Published in Sep-Oct 2022
When was the last time a Pakistani brand changed or at least challenged the way consumers think, behave or buy? Have you ever thought about the difference it would make if some of the top brands decided to hold on to their advertising spending? Why does a top biscuit or tea brand need to advertise? Wouldn’t the distribution muscle, store visibility and push strategy be enough for sales and business growth? When was the last time a challenger brand toppled the market leader? Does advertising – the way we do it – make any difference?
I am not asking these questions because I have any doubts about the power of advertising. I am simply curious because I fail to gauge the effectiveness of the white noise most Pakistani brands are collectively creating across mediums. Are we even doing it right?
I can’t think of many brands – except for Shan, Lifebuoy Shampoo and Telenor – which in the last couple of years have actively tried to drive some sort of behaviour change through their advertising narrative. It is also a rarity to see local commercial work that has the potential to start conversations that could lead to change in consumer behaviour. Sadly, building brands, disrupting categories and driving the behavioural of the average Pakistani consumer is not on anyone’s agenda.
And this is not a mere observation or an assumption. The fact is that everyone is a brand builder and a storyteller, at least on LinkedIn. Yet, every category is supremely commoditised. For example, packaged milk brands have not been able to move the penetration needle beyond 10% in over three decades. The fact is that despite the media muscle, big-scale films and foreign shoots, the average Pakistani consumer still doesn’t trust any packaged milk brand. Tarang, one of the biggest ad spenders, could not survive one PR crisis. Talk about the strength of a brand that was making epics in the name of TVCs. All the turnaround champions and award-winning marketers could not rescue a giant like Tarang. It doesn’t end here.
More than 80% of the population is unbanked and less than five percent of Pakistanis are bothered about investing in life insurance. Can you imagine? Despite the scale of the advertising we have seen in the last many years across these categories, Pakistani consumers still don’t trust UHT milk, banks or insurance companies.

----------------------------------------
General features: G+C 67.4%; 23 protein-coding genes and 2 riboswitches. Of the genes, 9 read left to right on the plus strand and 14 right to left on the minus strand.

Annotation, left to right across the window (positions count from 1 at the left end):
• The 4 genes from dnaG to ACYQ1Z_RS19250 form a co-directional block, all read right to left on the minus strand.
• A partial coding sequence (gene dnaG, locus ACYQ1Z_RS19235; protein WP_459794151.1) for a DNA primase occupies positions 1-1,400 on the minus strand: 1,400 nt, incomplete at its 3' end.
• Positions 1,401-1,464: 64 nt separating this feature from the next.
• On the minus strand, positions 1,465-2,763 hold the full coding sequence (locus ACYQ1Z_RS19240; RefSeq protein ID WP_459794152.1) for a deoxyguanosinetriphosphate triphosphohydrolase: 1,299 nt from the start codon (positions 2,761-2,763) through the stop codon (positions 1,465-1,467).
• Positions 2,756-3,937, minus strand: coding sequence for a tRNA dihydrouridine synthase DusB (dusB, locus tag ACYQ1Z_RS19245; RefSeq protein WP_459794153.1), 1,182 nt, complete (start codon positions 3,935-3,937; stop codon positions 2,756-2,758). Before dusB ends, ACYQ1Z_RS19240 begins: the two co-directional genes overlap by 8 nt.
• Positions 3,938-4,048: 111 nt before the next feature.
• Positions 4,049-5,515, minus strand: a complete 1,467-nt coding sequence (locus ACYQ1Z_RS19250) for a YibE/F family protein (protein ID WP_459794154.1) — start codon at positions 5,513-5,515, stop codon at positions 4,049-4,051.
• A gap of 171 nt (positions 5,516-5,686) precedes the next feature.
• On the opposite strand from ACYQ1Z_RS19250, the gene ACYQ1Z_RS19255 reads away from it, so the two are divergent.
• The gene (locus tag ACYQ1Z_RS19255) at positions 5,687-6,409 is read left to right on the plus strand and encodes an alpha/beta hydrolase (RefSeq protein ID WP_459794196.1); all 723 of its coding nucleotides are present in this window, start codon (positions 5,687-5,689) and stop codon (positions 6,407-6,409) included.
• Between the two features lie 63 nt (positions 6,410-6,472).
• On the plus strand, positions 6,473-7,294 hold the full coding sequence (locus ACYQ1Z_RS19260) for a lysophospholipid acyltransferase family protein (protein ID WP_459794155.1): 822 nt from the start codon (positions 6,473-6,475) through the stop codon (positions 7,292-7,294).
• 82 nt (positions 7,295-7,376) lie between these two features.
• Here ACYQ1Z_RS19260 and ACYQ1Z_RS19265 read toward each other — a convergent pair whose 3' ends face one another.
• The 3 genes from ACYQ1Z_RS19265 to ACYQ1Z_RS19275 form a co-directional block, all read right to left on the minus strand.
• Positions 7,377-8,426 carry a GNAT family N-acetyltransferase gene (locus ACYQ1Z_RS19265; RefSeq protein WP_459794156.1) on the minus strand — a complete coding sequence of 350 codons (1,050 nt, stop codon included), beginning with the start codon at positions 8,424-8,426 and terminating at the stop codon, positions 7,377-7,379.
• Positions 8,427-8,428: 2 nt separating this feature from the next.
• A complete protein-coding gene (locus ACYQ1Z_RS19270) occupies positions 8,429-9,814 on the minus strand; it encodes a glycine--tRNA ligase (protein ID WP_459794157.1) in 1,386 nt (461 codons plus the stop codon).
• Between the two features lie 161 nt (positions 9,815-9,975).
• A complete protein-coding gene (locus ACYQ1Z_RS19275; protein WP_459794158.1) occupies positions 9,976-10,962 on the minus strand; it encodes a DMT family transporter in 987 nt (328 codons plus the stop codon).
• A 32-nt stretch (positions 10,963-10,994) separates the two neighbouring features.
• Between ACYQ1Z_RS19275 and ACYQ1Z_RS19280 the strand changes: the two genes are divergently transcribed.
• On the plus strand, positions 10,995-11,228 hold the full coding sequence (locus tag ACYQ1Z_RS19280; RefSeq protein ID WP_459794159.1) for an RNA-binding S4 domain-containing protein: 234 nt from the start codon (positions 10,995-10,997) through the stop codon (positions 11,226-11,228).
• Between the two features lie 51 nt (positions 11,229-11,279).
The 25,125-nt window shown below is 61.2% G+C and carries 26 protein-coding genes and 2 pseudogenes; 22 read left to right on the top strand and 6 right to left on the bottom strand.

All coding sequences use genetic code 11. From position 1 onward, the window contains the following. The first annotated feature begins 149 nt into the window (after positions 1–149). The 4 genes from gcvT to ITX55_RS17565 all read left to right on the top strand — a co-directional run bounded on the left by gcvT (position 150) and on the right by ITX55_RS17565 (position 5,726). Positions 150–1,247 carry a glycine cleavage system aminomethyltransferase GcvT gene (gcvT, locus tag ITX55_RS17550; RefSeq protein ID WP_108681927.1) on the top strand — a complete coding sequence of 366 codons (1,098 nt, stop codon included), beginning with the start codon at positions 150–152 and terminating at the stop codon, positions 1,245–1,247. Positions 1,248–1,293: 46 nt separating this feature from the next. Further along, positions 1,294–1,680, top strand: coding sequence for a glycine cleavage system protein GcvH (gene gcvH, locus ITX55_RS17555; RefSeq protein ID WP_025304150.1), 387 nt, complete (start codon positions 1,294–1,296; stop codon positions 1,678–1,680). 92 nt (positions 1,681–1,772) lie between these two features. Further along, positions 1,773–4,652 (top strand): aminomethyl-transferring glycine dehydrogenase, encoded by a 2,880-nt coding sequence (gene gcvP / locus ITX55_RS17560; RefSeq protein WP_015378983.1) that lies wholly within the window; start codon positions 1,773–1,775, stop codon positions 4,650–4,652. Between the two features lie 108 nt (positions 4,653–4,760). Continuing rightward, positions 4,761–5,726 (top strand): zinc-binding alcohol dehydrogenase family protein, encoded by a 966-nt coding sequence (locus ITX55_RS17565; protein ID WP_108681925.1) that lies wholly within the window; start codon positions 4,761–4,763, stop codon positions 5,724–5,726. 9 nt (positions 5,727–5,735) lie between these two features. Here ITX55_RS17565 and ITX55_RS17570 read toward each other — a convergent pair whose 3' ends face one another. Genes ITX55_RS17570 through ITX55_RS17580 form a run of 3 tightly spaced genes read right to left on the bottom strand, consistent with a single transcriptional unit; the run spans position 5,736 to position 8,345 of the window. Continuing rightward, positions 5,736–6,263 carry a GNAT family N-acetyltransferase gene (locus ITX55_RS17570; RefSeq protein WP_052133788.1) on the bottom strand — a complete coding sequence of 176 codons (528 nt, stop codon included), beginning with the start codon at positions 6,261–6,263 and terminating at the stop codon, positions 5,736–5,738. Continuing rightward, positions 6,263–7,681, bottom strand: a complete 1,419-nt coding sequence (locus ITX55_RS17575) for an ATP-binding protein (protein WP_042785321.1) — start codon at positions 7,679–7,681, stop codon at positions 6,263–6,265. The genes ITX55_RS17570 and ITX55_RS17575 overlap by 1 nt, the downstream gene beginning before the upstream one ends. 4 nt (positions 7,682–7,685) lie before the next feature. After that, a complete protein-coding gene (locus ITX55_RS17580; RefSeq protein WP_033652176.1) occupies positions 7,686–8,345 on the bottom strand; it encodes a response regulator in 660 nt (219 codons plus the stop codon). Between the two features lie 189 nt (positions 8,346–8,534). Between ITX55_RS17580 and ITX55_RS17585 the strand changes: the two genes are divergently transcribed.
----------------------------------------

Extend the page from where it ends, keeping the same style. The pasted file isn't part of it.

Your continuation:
Whom should we hold accountable if Pakistani consumers in 2022 are still consuming contaminated khula doodh, putting their cash in takye ka ghilaaf and turning away insurance agents by saying “Kal ka sirf Allah ko pata hai”?
All the awards displayed in the agencies and client conference rooms are mere pieces of metal and all the jury sessions are nothing more than meet-and-greets, if we cannot genuinely self-reflect on and assess our effectiveness.
The truth is that cracks have already started to appear and the people who have been the beneficiaries of the prevailing mediocrity on both sides of the table are moving on to becoming production hustlers – and they still don’t understand that there is more to marketing and advertising than just shooting ‘a nice ad film’. This approach has never brought results and the whole industry will soon lose its relevance in a data-driven, result-oriented and hostile business environment.
For those of us who are passionate about advertising and believe in the true power of brands and narrative building, here are some measures to take.
1. Don’t Move without a Client Brief
A written brief is the first step towards creating work with measurable results and KPIs (aka accountability). Please do not wait for the Effie forms to ask your client, “What is the objective of the campaign?” If they are unable to write a few lines about their business and the marketing challenge, they do not deserve the job they have, or your time and effort. In my experience, such clients do not look at advertising as a tool to solve their marketing challenges, but as just a means to stay relevant within the advertising fraternity. ‘A nice ad film’ is usually a flex for their LinkedIn and Facebook. Pass them on to one of the “Ad hee tou banwana hai, hum say banwa lein” dudes. You will not regret this sacrifice.
2. Encourage Clients to Invest in Research, Data and Insights
I have always looked at advertising as a tool to solve business and marketing challenges. The first step is a good diagnosis and this requires research and access to data. If you and your client assume the category, brand and consumer challenges, then you are creating work for the boardroom, and not for your consumers. You cannot grow your brand unless you have zeroed in on the opportunities for growth through data.
3. Our Strength Is Playing Doctor, Not Being the Pharmacy
Clients who dictate solutions do not trust our craft. What makes us better than the “Ad hee tou banwana hai, hum say banwa lein” dude is our ability to diagnose and then provide customised communication solutions (not just an ad film) to address a specific brand or consumer challenge. Sometimes a good diagnosis will tell you that ‘A nice ad film’ is not even needed and a single tweet will do the job. Such honesty may lead to losing a short-term production commission, but it will earn you a client and a reputation for a lifetime.
4. Don’t Let Admad Dude Bash You and Patkho You like a Dhobi
Seriously! Is din ke liye advertising mein aye thay? Sharam? Haya? Love of data will give you measurable results, and measurable results will give you the courage to defend your work in the comments section. ‘Jo dar gaya, samjho mar gaya’.
5. Work for the Brand, Not the Client: Clients soon move on and take their mediocrity elsewhere. They will forget all the fancy food you fed them in no time. However, your disservice to the brand as an accomplice to an incompetent client will become a part of documented history. Don’t make your agency a graveyard for brands.
Salman Ali is Director Planning, MullenLowe Rauf. firstname.lastname@example.org